Comic Books: Not Just for White Dudes Anymore

Comic book heroes are part of an American tradition that spans across age, community, and social subcultures. But let’s be real. Comic book characters, their creators (and often their readers) are usually white men. Really, how many ethnic female characters can you think of? OK. Storm. Sure, Storm from the X-Men franchise is basically the only character popular enough — a result of the popularity of comic book-based films — to be a household name.

Now with the introduction of Kamala Khan, the 16-year-old, Muslim-American Ms. Marvel (who is the product of three accomplished creators, two of which are women), a door has been kicked open and the speech bubble bursting reads: "Girls can do it just as well!" From heroine to heralded talent, women in the comic book industry are stepping out into the spotlight and soaring.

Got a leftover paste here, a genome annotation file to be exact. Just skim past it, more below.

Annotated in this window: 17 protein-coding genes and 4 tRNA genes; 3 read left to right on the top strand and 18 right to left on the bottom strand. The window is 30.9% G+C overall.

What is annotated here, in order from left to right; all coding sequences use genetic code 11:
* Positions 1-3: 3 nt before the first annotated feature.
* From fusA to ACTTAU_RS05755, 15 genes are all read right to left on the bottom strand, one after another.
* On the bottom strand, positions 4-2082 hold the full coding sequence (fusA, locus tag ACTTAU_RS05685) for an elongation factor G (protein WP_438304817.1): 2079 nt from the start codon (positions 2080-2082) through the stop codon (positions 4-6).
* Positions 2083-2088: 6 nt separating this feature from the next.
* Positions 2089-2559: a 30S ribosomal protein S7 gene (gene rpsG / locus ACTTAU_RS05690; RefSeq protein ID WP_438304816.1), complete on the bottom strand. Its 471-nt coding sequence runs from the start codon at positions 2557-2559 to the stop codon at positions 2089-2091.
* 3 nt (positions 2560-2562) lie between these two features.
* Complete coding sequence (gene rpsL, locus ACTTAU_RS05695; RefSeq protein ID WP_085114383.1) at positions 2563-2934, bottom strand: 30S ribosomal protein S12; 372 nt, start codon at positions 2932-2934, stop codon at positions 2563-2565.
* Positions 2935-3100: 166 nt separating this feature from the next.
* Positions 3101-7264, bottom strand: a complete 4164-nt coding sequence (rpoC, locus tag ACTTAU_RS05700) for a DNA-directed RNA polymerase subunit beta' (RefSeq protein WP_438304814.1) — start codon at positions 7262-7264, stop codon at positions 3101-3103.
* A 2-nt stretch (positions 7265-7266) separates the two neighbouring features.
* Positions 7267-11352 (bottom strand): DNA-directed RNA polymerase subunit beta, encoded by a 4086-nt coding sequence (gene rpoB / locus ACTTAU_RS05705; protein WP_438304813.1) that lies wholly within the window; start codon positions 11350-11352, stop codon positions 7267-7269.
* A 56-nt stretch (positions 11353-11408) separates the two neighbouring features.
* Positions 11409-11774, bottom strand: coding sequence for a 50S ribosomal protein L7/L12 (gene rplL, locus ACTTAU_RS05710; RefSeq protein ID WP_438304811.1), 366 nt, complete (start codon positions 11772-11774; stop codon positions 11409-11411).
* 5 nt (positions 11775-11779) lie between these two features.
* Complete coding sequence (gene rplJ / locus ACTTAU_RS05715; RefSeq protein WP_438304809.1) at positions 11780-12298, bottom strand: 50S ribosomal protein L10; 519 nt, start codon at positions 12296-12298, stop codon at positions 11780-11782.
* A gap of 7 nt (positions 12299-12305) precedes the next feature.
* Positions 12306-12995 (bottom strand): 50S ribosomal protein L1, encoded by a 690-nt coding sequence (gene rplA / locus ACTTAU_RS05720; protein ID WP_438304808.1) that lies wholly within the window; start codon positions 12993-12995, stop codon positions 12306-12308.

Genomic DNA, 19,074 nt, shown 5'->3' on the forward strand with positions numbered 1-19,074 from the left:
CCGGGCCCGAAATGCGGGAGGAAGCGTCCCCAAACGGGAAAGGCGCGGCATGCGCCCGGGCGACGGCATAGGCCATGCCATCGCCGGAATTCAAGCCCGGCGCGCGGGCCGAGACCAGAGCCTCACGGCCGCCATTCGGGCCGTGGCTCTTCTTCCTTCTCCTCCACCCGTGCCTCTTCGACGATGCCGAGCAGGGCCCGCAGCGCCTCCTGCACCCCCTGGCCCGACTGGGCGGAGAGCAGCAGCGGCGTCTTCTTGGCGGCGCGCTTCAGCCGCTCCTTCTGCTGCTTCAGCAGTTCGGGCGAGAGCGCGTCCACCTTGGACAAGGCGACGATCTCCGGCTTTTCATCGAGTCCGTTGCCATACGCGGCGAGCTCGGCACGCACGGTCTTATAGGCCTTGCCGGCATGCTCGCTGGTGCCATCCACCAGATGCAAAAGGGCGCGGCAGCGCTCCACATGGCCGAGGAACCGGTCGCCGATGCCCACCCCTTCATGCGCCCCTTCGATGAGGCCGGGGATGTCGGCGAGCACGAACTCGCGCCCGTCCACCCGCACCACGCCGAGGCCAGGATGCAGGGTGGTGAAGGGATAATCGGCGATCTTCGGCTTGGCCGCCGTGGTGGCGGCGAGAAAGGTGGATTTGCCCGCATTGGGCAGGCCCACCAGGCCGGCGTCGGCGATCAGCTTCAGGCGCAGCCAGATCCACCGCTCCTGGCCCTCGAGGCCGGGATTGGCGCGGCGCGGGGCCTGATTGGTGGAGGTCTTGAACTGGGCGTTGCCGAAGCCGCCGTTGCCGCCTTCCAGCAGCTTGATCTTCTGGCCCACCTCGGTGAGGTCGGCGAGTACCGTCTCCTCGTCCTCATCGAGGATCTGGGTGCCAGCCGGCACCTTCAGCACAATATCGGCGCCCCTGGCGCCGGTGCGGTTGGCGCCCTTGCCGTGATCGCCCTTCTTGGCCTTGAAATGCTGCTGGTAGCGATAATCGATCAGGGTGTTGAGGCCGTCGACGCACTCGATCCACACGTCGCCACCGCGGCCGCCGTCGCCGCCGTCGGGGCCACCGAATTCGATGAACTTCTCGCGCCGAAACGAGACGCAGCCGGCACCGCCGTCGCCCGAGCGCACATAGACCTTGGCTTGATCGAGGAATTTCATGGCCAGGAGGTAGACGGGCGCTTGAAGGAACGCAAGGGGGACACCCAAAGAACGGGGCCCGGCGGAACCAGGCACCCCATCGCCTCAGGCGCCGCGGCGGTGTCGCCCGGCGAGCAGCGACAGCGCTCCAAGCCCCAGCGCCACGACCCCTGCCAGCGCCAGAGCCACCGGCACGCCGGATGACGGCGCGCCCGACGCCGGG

Afua Richardson is a self-taught comic book illustrater who has worked with big name companies like DC Comics and Marvel. The New York-based comicgirl was recently asked by NPR to create several panels depicting her interpretation of Langston Hughes’ "The Negro Speaks Of Rivers" in honor of Black (American) History Month. Her style is vibrantly expressive and detailed, but retains a gritty darkness that makes her work all the more enticing.

Perhaps it’s the stereotype of the pale, nerdy guy with glasses reading comic books in his basement that has discouraged ladies from joining the industry. Then again, maybe it is because of this much overused generalization that female comic book characters, artists, and fans have pushed the momentum forward and show what they can do.

Although featuring a woman of color as a comic book heroine still seems too far off, it could should become a reality sometime this decade. When it does, it will be with with the driving force of Kamala Khan and artists like Afua Richardson (who ironically said that her dream project would be to illustrate The X-Men,) behind it.



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